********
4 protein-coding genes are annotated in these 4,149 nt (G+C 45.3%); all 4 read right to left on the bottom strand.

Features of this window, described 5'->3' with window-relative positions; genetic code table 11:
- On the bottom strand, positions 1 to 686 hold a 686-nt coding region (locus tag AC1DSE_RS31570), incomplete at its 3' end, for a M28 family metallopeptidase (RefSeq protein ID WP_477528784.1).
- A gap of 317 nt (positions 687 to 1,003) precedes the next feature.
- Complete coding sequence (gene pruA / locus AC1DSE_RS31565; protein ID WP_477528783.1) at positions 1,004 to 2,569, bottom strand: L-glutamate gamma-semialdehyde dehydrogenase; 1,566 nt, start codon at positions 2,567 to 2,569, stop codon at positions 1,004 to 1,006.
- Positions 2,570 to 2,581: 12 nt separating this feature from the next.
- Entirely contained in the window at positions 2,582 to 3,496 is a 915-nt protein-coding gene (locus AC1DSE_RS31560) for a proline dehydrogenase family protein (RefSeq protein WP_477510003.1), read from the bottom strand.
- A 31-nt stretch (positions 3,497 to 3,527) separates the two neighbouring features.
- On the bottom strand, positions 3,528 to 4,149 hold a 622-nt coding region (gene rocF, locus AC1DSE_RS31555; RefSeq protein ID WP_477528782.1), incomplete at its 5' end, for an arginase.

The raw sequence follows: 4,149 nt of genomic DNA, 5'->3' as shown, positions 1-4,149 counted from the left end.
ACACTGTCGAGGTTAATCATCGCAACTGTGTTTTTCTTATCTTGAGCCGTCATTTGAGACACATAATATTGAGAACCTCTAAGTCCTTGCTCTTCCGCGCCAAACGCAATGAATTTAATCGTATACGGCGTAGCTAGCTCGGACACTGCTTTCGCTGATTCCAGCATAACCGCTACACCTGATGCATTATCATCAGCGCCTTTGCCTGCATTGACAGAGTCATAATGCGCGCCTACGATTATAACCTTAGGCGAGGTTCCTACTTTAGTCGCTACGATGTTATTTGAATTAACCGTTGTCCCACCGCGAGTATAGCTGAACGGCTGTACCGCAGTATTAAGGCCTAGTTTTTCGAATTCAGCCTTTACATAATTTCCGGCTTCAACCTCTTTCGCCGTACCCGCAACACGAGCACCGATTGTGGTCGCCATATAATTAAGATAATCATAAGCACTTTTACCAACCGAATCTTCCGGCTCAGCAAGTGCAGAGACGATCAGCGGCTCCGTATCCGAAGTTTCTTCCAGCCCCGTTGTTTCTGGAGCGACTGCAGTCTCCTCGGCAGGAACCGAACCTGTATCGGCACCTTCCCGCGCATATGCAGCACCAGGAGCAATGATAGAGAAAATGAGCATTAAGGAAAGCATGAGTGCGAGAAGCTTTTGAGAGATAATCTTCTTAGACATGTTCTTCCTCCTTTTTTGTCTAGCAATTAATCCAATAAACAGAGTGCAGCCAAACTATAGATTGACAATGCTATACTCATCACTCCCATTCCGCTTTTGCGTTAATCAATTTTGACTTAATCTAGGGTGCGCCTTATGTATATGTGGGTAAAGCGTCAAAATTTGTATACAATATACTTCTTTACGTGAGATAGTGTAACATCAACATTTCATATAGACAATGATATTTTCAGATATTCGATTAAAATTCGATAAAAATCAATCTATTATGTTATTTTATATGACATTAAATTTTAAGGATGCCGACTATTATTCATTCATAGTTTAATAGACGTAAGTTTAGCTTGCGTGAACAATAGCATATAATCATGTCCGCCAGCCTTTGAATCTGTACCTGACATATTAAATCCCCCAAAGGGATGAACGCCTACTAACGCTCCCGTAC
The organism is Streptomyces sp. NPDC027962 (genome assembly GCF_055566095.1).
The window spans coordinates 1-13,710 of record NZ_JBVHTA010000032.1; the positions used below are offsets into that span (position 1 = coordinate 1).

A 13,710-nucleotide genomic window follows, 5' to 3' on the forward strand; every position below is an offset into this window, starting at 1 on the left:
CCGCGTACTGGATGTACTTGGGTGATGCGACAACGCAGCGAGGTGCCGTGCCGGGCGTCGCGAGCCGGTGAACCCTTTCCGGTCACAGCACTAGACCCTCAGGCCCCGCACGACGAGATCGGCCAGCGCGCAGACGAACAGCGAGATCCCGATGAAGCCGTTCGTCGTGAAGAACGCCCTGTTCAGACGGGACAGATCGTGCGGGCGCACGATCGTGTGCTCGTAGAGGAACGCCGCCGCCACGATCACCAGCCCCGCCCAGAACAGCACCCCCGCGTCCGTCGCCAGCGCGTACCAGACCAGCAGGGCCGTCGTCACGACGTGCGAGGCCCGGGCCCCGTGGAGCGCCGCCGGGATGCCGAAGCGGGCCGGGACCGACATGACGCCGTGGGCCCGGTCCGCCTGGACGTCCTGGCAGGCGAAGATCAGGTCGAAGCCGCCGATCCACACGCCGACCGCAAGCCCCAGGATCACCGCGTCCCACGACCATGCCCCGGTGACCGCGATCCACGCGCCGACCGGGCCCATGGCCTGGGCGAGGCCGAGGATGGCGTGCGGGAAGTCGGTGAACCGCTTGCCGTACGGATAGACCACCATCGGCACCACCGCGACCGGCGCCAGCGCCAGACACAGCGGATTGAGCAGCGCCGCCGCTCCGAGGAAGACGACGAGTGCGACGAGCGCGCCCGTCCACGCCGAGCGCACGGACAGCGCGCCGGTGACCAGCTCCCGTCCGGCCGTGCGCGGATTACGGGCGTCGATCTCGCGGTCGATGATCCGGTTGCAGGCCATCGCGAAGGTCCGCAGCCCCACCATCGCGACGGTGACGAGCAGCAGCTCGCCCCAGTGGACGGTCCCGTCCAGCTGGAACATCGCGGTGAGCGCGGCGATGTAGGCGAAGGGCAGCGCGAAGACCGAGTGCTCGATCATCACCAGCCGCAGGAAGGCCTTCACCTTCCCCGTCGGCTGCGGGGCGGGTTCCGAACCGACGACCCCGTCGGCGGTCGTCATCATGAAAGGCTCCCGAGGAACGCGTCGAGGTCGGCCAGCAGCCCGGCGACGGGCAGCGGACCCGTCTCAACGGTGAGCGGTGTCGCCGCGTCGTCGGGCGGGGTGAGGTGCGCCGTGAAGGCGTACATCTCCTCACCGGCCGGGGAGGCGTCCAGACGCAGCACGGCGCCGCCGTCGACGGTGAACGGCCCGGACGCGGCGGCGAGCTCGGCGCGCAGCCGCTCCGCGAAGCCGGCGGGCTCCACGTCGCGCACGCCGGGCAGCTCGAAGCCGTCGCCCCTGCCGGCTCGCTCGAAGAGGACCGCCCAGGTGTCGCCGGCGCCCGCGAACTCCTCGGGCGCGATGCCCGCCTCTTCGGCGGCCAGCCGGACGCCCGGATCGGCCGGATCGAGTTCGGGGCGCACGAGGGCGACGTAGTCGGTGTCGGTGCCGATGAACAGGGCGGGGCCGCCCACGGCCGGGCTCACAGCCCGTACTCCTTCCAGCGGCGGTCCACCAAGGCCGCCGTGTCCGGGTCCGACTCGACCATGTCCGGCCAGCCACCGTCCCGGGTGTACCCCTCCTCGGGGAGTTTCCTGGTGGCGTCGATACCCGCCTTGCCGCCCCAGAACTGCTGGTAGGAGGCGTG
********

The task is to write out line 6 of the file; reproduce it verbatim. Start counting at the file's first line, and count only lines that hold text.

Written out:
- Positions 2,570 to 2,581: 12 nt separating this feature from the next.